Sustenance and Sustainability
The Aztecs were one of the most advanced civilizations of Mesoamerica, having developed a complex agricultural system that provided sustenance for their population of several million people. The Aztecs relied heavily on agriculture and placed great importance on the proper management of their farmland. They had a deep understanding of the environment and worked in harmony with nature to ensure the sustainability of their agricultural practices. In this article, we will explore the intricacies of Aztec agriculture and how it helped sustain their society.
Terracing: Farming on Steep Slopes
One of the greatest challenges faced by the Aztecs was their need to farm on steep slopes. They addressed this challenge by developing a technique known as terracing. By building stepped platforms into the sides of hills, they created flat areas that could be used for agriculture. This technique also had the added benefit of controlling soil erosion, as the terraces helped to prevent soil from being washed away during heavy rainfall.
Chinampas: Artificial Islands
In addition to terracing, the Aztecs also developed a system of artificial islands known as chinampas. These were small, rectangular plots of land that were built up from the bottom of the lake bed using layers of mud and organic material. The chinampas were anchored in place using willow trees, and crops such as maize, beans, and squash were grown on them. The system was so effective that it is estimated that up to 80% of the Aztec's food came from the chinampas.
Crop Diversity: The Three Sisters
The Aztecs also had a deep understanding of the importance of crop diversity. They grew a variety of crops, but the most important were maize, beans, and squash. These three crops, known as the "Three Sisters," were often grown together in the same field. The maize provided a natural trellis for the beans to climb, and the squash helped to prevent weeds from growing.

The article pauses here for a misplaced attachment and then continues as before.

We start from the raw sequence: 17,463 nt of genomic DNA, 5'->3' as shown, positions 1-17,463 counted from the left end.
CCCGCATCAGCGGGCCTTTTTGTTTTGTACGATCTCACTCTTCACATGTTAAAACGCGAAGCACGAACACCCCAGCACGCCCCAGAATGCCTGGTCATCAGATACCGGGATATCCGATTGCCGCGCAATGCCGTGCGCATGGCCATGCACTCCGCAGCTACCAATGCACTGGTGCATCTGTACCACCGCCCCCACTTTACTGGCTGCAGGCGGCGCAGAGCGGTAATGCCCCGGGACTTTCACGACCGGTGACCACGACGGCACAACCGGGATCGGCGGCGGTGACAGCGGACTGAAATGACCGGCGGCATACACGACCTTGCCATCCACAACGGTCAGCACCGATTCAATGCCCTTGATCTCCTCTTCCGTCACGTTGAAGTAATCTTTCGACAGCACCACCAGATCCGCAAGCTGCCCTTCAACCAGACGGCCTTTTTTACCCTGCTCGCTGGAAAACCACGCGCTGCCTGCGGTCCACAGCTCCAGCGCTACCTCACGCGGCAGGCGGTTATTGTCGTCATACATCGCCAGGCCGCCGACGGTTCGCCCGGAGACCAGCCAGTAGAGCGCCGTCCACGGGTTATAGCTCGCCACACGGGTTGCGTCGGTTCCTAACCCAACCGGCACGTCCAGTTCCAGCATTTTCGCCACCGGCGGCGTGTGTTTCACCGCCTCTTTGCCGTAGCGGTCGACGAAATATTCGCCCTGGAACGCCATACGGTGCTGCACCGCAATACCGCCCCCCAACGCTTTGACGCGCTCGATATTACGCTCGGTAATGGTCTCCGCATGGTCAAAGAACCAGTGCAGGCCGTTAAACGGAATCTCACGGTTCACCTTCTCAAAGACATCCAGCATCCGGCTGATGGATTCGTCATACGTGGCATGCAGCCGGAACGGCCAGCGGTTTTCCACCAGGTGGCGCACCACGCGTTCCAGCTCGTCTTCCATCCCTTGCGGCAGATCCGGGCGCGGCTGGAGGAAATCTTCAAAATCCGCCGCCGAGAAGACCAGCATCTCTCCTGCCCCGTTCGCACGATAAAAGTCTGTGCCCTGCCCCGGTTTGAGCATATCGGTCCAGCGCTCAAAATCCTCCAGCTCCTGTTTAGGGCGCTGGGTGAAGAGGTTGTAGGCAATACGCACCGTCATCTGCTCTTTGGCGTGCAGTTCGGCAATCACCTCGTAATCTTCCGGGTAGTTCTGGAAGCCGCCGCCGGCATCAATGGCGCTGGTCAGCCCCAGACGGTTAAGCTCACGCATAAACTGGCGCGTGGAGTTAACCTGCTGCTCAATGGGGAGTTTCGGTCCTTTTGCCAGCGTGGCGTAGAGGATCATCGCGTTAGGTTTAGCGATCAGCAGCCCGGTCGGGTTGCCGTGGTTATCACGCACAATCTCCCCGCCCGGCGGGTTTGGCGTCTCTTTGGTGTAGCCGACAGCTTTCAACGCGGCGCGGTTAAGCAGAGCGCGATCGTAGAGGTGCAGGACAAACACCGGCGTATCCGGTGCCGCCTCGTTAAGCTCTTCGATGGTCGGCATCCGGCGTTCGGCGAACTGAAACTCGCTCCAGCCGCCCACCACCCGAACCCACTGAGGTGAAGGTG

Irrigation: Managing Water Resources
The Aztecs also had an advanced system of irrigation that allowed them to manage their water resources effectively. They built canals and aqueducts to transport water from nearby rivers and lakes to their farmland. They also developed a method of flood irrigation, where they would flood their fields with water to fertilize the soil and control pests.
Sustainability: Working in Harmony with Nature
Perhaps the most important aspect of Aztec agriculture was their focus on sustainability. The Aztecs understood that the environment was delicate, and they worked to ensure that their agricultural practices did not harm the natural world. They developed a system of crop rotation, where they would alternate which crops were grown in each field, to prevent soil exhaustion. They also developed a deep reverence for the natural world, and their agricultural practices were deeply intertwined with their religious beliefs.
The agricultural practices of the Aztecs were complex and sophisticated, allowing them to sustain a large population in a challenging environment. By developing techniques such as terracing and chinampas, the Aztecs were able to farm on steep slopes and in shallow waters. Their focus on crop diversity and irrigation allowed them to manage their resources effectively, while their commitment to sustainability ensured the long-term health of their farmland. The legacy of Aztec agriculture lives on in the practices of modern-day farmers, who continue to learn from the wisdom of this ancient civilization.